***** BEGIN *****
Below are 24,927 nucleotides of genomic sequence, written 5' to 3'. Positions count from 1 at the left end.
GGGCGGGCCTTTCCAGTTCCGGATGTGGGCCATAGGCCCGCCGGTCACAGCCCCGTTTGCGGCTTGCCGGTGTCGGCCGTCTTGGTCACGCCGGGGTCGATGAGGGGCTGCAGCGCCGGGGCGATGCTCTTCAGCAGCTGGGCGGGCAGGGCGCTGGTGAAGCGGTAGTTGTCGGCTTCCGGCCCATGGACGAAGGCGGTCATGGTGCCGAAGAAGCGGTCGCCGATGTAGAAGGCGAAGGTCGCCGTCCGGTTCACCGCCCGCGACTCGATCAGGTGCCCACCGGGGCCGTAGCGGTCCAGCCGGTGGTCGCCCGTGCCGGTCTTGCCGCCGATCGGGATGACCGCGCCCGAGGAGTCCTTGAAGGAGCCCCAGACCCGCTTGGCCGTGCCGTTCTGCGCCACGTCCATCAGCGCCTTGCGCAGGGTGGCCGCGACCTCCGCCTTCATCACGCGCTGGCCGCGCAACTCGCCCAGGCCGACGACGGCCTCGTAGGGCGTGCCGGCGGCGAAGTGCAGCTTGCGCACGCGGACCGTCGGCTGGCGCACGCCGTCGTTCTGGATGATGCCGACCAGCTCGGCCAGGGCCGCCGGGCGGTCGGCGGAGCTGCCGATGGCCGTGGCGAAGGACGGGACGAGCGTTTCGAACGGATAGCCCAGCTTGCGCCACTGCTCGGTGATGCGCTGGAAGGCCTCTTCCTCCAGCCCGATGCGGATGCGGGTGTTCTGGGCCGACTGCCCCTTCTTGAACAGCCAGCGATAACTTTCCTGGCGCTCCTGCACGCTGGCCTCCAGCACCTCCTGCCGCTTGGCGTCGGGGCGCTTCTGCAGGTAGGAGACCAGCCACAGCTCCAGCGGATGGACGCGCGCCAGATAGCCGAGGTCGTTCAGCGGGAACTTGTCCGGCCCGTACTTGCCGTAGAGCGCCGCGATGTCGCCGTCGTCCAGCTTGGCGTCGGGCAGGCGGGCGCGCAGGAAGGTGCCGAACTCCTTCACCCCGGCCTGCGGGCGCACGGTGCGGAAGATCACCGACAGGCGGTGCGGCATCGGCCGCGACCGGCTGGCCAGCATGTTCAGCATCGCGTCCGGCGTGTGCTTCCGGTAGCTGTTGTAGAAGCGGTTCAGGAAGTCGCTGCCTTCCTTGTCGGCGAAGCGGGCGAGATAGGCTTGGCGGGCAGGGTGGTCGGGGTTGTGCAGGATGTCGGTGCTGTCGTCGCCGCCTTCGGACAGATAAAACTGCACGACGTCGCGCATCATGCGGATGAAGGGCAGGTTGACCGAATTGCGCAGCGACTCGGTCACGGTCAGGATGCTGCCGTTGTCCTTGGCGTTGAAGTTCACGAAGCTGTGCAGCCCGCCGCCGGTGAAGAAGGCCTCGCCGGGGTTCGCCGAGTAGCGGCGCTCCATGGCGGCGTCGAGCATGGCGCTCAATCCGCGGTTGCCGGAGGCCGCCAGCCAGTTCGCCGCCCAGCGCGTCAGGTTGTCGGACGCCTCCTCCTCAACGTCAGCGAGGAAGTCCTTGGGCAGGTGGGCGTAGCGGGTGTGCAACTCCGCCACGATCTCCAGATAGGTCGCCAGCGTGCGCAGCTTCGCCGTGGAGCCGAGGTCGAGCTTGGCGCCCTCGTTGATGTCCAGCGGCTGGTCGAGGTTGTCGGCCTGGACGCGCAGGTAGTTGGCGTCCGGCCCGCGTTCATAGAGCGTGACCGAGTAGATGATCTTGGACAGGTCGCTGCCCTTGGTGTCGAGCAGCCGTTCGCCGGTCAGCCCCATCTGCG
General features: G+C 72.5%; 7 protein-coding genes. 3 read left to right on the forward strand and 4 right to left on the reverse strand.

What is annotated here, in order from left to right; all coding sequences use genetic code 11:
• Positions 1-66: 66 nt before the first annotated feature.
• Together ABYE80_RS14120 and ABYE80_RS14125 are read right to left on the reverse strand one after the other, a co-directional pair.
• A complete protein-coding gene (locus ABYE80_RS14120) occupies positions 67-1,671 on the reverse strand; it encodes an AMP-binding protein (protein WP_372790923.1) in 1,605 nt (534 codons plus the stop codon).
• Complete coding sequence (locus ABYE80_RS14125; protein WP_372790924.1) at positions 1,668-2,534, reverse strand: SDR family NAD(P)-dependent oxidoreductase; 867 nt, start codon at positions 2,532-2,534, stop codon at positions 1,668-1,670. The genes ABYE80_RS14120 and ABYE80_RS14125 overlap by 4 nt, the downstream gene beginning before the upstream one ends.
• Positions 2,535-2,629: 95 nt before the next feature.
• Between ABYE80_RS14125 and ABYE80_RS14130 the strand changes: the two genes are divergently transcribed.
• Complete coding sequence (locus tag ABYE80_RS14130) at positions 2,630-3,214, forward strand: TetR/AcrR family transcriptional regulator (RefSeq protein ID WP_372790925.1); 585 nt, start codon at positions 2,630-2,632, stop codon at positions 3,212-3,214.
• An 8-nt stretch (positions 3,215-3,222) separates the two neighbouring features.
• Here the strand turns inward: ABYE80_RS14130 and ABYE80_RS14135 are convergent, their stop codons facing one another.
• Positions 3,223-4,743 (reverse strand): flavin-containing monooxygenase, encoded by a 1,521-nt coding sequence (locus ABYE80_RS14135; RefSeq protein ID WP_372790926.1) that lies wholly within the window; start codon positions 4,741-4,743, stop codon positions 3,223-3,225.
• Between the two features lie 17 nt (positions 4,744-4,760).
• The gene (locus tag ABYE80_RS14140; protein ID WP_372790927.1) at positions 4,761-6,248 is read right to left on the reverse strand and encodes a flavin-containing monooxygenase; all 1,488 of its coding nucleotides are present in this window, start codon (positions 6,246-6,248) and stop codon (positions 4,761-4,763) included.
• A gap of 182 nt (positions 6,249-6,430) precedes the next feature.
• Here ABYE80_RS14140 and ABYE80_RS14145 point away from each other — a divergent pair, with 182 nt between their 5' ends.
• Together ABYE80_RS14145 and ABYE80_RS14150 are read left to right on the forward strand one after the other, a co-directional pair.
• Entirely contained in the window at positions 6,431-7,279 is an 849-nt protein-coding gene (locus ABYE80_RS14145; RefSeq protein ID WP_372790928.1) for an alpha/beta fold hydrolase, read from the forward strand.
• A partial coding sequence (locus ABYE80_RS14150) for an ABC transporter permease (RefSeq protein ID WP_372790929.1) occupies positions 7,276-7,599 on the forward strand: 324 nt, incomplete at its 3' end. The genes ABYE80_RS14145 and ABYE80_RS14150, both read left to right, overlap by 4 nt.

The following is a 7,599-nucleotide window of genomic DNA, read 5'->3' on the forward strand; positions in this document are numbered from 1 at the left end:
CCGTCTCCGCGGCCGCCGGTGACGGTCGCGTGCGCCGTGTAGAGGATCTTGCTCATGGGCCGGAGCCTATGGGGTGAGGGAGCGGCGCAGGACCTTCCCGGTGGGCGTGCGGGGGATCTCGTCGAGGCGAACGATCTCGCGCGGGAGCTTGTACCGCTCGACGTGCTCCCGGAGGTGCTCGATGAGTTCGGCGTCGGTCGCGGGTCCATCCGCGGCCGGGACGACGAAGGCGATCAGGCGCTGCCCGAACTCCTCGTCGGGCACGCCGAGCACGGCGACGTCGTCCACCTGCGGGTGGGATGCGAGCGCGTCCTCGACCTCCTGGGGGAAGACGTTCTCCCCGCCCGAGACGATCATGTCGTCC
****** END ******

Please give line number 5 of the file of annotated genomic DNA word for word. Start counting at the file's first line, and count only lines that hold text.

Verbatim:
• Positions 1-66: 66 nt before the first annotated feature.